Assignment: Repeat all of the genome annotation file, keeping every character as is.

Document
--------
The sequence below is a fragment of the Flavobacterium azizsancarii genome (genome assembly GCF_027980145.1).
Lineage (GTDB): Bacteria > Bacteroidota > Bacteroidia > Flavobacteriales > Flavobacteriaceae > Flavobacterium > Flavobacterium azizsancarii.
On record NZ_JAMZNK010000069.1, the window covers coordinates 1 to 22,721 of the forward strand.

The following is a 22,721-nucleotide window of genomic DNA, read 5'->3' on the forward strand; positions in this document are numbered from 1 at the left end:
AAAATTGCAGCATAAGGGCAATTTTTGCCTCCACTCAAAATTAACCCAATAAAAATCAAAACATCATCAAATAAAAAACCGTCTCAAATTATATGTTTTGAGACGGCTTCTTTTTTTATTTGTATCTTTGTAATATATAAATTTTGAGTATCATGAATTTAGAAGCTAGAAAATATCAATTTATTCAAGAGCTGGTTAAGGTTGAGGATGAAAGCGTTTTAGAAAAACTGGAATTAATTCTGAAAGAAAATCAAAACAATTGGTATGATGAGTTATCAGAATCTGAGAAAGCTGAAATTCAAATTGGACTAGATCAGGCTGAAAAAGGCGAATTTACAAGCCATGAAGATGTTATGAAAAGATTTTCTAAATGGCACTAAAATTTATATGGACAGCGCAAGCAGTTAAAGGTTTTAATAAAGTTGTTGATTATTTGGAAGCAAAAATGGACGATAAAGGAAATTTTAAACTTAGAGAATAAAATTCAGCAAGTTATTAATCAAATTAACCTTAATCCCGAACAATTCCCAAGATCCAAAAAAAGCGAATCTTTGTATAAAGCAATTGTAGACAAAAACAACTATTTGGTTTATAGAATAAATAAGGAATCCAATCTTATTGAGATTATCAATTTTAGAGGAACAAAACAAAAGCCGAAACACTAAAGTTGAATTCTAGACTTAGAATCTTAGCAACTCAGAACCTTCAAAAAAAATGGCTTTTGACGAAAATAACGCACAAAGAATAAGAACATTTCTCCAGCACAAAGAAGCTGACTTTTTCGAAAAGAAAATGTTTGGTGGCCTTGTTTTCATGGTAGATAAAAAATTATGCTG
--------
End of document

The sequence below is a fragment of the Flavobacterium azizsancarii genome (genome assembly GCF_027980145.1).
Lineage (GTDB): Bacteria > Bacteroidota > Bacteroidia > Flavobacteriales > Flavobacteriaceae > Flavobacterium > Flavobacterium azizsancarii.
On record NZ_JAMZNK010000069.1, the window covers coordinates 1 to 22,721 of the forward strand.

The following is a 22,721-nucleotide window of genomic DNA, read 5'->3' on the forward strand; positions in this document are numbered from 1 at the left end:
AAAATTGCAGCATAAGGGCAATTTTTGCCTCCACTCAAAATTAACCCAATAAAAATCAAAACATCATCAAATAAAAAACCGTCTCAAATTATATGTTTTGAGACGGCTTCTTTTTTTATTTGTATCTTTGTAATATATAAATTTTGAGTATCATGAATTTAGAAGCTAGAAAATATCAATTTATTCAAGAGCTGGTTAAGGTTGAGGATGAAAGCGTTTTAGAAAAACTGGAATTAATTCTGAAAGAAAATCAAAACAATTGGTATGATGAGTTATCAGAATCTGAGAAAGCTGAAATTCAAATTGGACTAGATCAGGCTGAAAAAGGCGAATTTACAAGCCATGAAGATGTTATGAAAAGATTTTCTAAATGGCACTAAAATTTATATGGACAGCGCAAGCAGTTAAAGGTTTTAATAAAGTTGTTGATTATTTGGAAGCAAAAATGGACGATAAAGGAAATTTTAAACTTAGAGAATAAAATTCAGCAAGTTATTAATCAAATTAACCTTAATCCCGAACAATTCCCAAGATCCAAAAAAAGCGAATCTTTGTATAAAGCAATTGTAGACAAAAACAACTATTTGGTTTATAGAATAAATAAGGAATCCAATCTTATTGAGATTATCAATTTTAGAGGAACAAAACAAAAGCCGAAACACTAAAGTTGAATTCTAGACTTAGAATCTTAGCAACTCAGAACCTTCAAAAAAAATGGCTTTTGACGAAAATAACGCACAAAGAATAAGAACATTTCTCCAGCACAAAGAAGCTGACTTTTTCGAAAAGAAAATGTTTGGTGGCCTTGTTTTCATGGTAGATAAAAAATTATGCTG